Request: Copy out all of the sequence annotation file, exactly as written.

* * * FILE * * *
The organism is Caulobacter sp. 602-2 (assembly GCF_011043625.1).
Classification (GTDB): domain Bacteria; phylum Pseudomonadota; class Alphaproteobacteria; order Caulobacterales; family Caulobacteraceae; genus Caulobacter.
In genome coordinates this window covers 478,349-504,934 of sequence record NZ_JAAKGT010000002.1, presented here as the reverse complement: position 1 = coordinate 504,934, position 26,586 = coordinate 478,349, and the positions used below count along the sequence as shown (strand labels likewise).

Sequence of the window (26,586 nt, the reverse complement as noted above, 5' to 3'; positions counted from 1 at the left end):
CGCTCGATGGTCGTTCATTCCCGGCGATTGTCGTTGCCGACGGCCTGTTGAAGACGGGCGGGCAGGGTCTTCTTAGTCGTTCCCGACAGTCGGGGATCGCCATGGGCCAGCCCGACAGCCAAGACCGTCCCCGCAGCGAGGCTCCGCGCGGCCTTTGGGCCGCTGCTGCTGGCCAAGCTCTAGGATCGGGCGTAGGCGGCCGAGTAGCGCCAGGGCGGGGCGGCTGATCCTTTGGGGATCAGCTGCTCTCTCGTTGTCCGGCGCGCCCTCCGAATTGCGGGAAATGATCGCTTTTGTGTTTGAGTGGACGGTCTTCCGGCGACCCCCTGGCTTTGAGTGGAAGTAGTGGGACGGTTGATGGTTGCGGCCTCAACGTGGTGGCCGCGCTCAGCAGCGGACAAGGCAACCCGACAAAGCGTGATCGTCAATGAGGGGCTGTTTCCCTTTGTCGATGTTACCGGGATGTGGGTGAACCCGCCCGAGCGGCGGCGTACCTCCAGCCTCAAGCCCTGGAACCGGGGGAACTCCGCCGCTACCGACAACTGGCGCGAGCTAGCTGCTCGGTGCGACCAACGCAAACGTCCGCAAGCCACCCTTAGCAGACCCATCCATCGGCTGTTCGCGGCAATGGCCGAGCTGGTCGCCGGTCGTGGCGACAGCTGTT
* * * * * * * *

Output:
The organism is Caulobacter sp. 602-2 (assembly GCF_011043625.1).
Classification (GTDB): domain Bacteria; phylum Pseudomonadota; class Alphaproteobacteria; order Caulobacterales; family Caulobacteraceae; genus Caulobacter.
In genome coordinates this window covers 478,349-504,934 of sequence record NZ_JAAKGT010000002.1, presented here as the reverse complement: position 1 = coordinate 504,934, position 26,586 = coordinate 478,349, and the positions used below count along the sequence as shown (strand labels likewise).

Sequence of the window (26,586 nt, the reverse complement as noted above, 5' to 3'; positions counted from 1 at the left end):
CGCTCGATGGTCGTTCATTCCCGGCGATTGTCGTTGCCGACGGCCTGTTGAAGACGGGCGGGCAGGGTCTTCTTAGTCGTTCCCGACAGTCGGGGATCGCCATGGGCCAGCCCGACAGCCAAGACCGTCCCCGCAGCGAGGCTCCGCGCGGCCTTTGGGCCGCTGCTGCTGGCCAAGCTCTAGGATCGGGCGTAGGCGGCCGAGTAGCGCCAGGGCGGGGCGGCTGATCCTTTGGGGATCAGCTGCTCTCTCGTTGTCCGGCGCGCCCTCCGAATTGCGGGAAATGATCGCTTTTGTGTTTGAGTGGACGGTCTTCCGGCGACCCCCTGGCTTTGAGTGGAAGTAGTGGGACGGTTGATGGTTGCGGCCTCAACGTGGTGGCCGCGCTCAGCAGCGGACAAGGCAACCCGACAAAGCGTGATCGTCAATGAGGGGCTGTTTCCCTTTGTCGATGTTACCGGGATGTGGGTGAACCCGCCCGAGCGGCGGCGTACCTCCAGCCTCAAGCCCTGGAACCGGGGGAACTCCGCCGCTACCGACAACTGGCGCGAGCTAGCTGCTCGGTGCGACCAACGCAAACGTCCGCAAGCCACCCTTAGCAGACCCATCCATCGGCTGTTCGCGGCAATGGCCGAGCTGGTCGCCGGTCGTGGCGACAGCTGTT